Charlie Beckett explores the myriad issues surrounding the phone-hacking scandal and suggests that the UK press needs a new sense of ethics, but warns against ill-thought out or cynical reforms that would imperil the capacity of the media to act on behalf of the citizen.
Back in 1991 a Conservative government rushed out legislation in response to a sudden spate of Pit Bull attacks on people. 20 years on and there are more dodgy canines than ever and regular incidents of children mauled by these ’pets’. Are we about to make the same mistake with the press watchdogs?
Few people doubt that British newspapers have a series of problems in terms of trust, quality, ethics and their role in our politics. The phone-hacking scandal is an extreme symptom of deeper issues. But let’s try to match solutions to problems and not make bad law from hard cases.
Labour leader Ed Miliband is now seeking to capitalise on the political profile he got for his brave decision to speak out forcefully against Rupert Murdoch. He has made the running on this issue with the Prime Minister – like Newscorp itself – struggling to get a grip on the narrative, let alone show real understanding of the public disquiet at the burgeoning list of mind-boggling, stomach-churning revelations. But Miliband should beware crying out for action without thinking through consequences. [As for Nick Clegg’s attempt to get on his moral high horse – what if there was a PCC for politicians who lie to the electorate?]
By this I am not just talking about the risk of losing media freedom in the rush to protect the public, though that is at the heart of the dilemma. For example, say you wish to reduce Mr Murdoch’s media holdings. So you force him to offload the Times. But what if no-one wants to buy it and we end up with fewer media outlets. Is that a victory for plurality?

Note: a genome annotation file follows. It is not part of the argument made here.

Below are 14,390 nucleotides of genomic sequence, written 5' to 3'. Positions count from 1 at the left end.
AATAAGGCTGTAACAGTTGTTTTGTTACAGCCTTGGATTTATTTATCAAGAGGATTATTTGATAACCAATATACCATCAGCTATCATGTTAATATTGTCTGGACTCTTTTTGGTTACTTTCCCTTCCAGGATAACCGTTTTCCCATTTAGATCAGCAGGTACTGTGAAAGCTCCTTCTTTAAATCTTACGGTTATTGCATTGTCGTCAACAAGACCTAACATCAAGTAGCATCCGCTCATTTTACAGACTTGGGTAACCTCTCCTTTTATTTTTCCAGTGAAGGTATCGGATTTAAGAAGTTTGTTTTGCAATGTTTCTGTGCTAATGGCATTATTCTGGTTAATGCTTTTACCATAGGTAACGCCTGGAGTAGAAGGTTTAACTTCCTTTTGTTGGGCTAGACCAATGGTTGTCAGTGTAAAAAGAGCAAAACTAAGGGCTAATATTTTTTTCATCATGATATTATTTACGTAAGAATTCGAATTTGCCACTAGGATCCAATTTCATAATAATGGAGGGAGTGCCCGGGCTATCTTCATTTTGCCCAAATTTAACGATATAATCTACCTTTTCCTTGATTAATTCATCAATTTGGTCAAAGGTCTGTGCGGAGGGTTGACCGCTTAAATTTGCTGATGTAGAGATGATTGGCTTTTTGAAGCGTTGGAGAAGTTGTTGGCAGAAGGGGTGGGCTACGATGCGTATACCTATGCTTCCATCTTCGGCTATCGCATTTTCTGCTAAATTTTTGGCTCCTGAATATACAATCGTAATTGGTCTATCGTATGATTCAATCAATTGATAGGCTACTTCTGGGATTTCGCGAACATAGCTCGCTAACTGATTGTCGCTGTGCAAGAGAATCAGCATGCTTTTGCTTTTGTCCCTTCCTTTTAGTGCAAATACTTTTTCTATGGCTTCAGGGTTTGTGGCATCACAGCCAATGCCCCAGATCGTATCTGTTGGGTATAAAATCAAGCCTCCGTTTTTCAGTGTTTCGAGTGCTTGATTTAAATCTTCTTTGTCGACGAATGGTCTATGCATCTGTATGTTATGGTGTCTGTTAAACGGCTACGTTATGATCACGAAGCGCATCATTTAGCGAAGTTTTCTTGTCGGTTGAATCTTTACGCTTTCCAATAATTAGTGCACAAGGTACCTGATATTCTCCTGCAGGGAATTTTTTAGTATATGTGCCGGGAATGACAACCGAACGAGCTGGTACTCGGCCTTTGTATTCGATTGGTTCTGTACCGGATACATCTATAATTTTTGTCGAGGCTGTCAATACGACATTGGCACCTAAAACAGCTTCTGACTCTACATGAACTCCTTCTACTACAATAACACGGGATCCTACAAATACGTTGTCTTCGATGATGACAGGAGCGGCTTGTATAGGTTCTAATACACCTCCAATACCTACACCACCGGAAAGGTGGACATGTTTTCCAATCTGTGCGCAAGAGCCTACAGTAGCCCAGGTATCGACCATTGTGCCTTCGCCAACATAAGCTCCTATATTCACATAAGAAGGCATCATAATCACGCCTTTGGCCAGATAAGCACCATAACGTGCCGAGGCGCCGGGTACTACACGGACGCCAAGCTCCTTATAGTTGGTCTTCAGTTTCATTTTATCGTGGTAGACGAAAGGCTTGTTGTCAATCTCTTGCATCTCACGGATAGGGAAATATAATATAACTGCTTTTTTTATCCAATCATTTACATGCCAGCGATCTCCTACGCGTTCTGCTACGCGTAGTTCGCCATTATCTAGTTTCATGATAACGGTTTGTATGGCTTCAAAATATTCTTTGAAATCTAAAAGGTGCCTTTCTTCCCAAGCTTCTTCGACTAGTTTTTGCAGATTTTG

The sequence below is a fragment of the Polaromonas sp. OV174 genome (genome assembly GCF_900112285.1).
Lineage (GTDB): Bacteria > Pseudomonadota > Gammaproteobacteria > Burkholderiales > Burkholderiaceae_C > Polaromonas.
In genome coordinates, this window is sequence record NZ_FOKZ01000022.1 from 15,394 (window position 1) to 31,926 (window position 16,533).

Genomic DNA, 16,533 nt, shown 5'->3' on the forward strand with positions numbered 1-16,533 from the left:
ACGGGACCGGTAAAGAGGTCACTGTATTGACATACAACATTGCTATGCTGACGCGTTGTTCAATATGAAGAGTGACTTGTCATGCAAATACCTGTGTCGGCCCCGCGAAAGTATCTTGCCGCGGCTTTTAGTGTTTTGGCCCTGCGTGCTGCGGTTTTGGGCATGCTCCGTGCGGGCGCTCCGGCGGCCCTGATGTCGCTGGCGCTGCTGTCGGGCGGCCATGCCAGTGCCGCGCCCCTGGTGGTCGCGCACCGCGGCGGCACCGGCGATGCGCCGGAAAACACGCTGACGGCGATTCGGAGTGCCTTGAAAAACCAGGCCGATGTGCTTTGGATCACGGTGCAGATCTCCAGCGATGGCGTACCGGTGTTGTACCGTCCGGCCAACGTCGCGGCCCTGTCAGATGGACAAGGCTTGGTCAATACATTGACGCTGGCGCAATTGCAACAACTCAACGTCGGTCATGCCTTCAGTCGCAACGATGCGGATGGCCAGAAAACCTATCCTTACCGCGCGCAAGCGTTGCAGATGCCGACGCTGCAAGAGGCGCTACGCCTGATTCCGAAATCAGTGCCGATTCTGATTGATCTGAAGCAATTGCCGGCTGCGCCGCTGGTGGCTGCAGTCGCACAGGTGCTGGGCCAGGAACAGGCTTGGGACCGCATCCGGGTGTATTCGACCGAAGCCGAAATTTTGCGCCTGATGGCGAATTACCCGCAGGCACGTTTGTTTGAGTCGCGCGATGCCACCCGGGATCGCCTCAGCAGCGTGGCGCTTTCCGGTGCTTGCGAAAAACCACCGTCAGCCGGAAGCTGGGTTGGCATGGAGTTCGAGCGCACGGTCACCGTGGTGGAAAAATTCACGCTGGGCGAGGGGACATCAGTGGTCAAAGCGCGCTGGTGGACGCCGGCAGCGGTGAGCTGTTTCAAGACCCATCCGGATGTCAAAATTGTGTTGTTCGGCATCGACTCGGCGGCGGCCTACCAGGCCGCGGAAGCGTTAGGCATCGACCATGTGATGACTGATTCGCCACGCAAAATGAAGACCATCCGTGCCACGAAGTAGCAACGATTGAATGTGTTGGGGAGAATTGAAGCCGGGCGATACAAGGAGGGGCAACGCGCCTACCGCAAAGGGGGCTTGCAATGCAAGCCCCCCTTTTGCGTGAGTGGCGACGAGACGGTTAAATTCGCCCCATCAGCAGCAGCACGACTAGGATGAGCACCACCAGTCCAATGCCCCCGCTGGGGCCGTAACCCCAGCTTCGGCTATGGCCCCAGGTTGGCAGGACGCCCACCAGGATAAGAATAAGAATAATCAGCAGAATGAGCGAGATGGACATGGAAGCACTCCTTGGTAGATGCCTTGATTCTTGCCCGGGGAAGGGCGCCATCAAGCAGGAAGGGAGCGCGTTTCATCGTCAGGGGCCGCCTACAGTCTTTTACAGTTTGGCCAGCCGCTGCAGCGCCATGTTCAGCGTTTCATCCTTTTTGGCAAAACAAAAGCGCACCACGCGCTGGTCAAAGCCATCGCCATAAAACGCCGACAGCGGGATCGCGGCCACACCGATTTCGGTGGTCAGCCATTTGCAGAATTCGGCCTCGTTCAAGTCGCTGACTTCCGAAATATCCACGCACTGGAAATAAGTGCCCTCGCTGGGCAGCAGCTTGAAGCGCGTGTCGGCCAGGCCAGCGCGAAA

Bear in mind, for example, that it was Rupert’s millions that were invested in the very risky venture of creating the pay-TV market in the UK. It transformed the coverage and income of our national sport and provided us with Britain’s first (and still-excellent) rolling news channel. That is something that the well-endowed BBC failed to do until Murdoch provided the competition.
Six months ago, in the build-up to the BSkyB merger I set out both sides of the arguments around Murdoch’s media power. At the time I couldn’t see an argument in law that allowed a block on the deal. But the politics has changed and the whole point of democracy is that you can change the rules. So let’s try to at least list the issues that this whole phone-hacking scandal has raised and consider different approaches.
I: Phone-hacking itself is illegal and covered by criminal law. No journalist or media executive has an excuse there, but I can’t see what new regulation is needed. The problem was also corrupt police prepared to sell information and a failure to investigate. That’s a police management issue. (And in the Met’s case – which it usually is – one for the Mayor).